Fall break. For most, those two words evoke images of relaxation, catching up on TV, sleeping, visiting family, leaving midterm essays until the last possible second, and sleeping some more. It is essentially a week-long nap mixed with a frantic bingeing of “Stranger Things” season two.
But for some, fall break just brings... more school. Many students — often those whose homes are across the country or overseas — remain on campus for the duration of fall break. This may be due to a simple matter of “logistical and economic efficiency,” as one international student said, citing “the large sums of cash” necessary to return home, as well as the “mental struggle” and “waste of time” that returning home would actually entail.
And for some students left on campus over the break, staying at school really does mean a more academically intense week. One student I interviewed, for instance, spoke of having scheduled four midterm exams throughout the week, and thus having a day-to-day experience that could be best summed up as “wake up, shower, eat, study, eat, study, sleep.” Another student said that he “would’ve worked less anywhere else,” despite a “lack of motivation.”
Meanwhile, an on-campus break is not without its small annoyances. Besides simply missing friends who left to visit family, the food situation seemed to be a common qualm among students. Only RoMa was open for meals, causing considerable irritation for those living in Forbes. Similarly, one student noted that those without unlimited meal plans had to pay for meals during the break. However, another student expressed satisfaction with the school’s efforts to accommodate its on-campus student population, saying “We still had meals, and I guess that's all I really expect from the school.”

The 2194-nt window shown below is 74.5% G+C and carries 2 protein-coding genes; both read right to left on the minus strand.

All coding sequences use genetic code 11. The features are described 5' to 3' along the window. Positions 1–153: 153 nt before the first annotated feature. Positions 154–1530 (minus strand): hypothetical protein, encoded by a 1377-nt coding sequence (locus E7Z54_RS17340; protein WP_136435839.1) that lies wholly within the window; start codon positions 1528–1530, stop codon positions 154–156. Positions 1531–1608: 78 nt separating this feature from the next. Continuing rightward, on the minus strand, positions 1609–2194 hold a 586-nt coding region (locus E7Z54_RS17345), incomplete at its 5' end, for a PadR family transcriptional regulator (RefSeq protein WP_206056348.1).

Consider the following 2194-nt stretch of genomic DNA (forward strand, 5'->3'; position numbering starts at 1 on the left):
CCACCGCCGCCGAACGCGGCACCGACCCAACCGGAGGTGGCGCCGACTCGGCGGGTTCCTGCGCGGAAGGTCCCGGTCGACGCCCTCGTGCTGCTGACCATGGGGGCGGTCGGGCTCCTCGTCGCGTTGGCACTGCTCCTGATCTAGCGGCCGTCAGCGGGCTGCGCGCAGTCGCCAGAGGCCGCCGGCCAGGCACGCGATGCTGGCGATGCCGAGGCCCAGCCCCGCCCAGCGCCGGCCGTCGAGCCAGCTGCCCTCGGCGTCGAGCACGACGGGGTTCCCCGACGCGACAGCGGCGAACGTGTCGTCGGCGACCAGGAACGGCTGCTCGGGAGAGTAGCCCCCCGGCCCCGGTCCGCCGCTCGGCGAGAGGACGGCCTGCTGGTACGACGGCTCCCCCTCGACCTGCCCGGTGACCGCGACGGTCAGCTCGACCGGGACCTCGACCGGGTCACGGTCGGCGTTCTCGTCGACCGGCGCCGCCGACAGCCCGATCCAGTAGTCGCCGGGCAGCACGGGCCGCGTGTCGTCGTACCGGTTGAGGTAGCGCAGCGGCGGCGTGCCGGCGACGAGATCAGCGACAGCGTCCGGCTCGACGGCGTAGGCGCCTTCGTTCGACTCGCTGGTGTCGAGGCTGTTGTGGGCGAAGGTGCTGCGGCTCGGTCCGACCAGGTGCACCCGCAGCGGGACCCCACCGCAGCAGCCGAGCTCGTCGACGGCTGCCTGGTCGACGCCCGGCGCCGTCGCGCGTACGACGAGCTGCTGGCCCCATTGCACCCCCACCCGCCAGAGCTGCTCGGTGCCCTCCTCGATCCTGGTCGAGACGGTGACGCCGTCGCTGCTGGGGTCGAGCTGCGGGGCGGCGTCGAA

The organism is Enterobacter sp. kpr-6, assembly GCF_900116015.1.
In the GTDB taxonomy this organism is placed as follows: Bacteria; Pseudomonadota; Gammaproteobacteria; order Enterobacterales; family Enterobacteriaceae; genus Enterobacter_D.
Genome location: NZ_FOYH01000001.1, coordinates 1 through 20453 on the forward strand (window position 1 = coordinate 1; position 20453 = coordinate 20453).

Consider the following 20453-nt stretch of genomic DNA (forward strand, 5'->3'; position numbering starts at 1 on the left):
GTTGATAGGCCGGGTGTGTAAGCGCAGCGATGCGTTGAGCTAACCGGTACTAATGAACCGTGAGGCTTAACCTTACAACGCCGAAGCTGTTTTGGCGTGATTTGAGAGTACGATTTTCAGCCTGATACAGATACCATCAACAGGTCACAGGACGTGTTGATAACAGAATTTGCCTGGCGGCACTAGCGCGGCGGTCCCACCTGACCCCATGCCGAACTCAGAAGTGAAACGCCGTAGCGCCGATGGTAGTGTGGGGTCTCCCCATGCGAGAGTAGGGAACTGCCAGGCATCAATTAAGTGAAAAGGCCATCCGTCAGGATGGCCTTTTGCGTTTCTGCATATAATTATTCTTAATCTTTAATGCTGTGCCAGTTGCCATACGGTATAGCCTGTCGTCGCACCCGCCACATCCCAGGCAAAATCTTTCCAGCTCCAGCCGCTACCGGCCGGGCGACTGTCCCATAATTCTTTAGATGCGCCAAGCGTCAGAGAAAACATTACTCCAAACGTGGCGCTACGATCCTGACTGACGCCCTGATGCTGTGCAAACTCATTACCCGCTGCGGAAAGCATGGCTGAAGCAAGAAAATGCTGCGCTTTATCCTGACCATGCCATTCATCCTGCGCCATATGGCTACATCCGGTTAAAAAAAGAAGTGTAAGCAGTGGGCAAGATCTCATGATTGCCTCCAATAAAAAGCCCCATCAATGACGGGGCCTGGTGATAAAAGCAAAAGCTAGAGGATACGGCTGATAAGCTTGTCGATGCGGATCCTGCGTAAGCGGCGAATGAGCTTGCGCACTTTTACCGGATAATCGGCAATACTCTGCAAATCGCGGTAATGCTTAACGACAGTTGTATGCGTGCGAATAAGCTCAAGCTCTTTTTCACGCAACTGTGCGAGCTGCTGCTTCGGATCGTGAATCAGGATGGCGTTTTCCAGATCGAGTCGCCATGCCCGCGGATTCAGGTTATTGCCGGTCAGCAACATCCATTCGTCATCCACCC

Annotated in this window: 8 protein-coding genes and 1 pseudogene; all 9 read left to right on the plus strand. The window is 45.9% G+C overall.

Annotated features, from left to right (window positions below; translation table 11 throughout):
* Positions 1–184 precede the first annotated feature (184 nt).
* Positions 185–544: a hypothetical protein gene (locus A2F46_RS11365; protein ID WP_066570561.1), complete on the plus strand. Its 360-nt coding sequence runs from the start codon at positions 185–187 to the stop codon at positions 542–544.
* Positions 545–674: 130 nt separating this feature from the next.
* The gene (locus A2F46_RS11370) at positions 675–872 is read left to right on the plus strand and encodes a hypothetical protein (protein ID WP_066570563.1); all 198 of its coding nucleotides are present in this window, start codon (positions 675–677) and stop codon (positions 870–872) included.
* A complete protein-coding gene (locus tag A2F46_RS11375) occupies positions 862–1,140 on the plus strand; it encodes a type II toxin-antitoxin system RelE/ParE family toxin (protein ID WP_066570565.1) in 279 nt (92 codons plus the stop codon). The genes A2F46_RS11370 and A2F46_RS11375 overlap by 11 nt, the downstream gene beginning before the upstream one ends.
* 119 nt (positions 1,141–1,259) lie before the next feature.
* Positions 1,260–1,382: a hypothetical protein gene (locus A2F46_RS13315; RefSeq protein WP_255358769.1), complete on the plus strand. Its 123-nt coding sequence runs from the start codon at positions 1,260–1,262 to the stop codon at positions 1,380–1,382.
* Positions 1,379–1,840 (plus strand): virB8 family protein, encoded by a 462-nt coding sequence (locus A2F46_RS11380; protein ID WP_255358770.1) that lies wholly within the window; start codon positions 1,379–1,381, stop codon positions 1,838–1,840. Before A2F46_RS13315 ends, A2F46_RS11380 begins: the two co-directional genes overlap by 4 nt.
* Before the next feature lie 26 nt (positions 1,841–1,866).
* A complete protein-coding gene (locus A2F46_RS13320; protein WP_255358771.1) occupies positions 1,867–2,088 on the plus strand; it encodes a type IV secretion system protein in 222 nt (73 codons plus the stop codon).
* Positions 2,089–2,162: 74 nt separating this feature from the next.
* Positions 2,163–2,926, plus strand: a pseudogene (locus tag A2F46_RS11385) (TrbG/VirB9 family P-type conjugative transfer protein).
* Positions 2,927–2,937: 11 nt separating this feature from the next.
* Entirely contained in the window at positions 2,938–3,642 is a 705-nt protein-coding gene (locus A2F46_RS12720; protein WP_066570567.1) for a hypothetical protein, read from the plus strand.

But despite small grievances, an on-campus fall break is not without the cathartic relaxation of a more typical vacation. Sleep is certainly not inhibited — one student spoke of sleeping “for long periods of time, ranging from 12 to 17 hours a day.” Often, students will also take brief “mini-vacations” off-campus, such as trips to New York City or to a roommate’s nearby home, as another student did. On campus, one still has the opportunity to take time off, whether with other friends who stayed on campus or at the ease of solitude.
In fact, one student cited “the silence that settled over campus” as the best aspect of his fall break. Often, time off from school can be as simple as social down time, a respite from the hectic interpersonal sphere that Princeton offers. The same student spoke of how “it rained very hard one of the nights and it was quite nice to hear rain knocking on my window outside without the chaos of people interrupting it.” Sometimes, a bit of quiet, a bit of time with oneself, can be all one needs to return to the regular hustle-and-bustle of Princeton life with a rejuvenated vigor.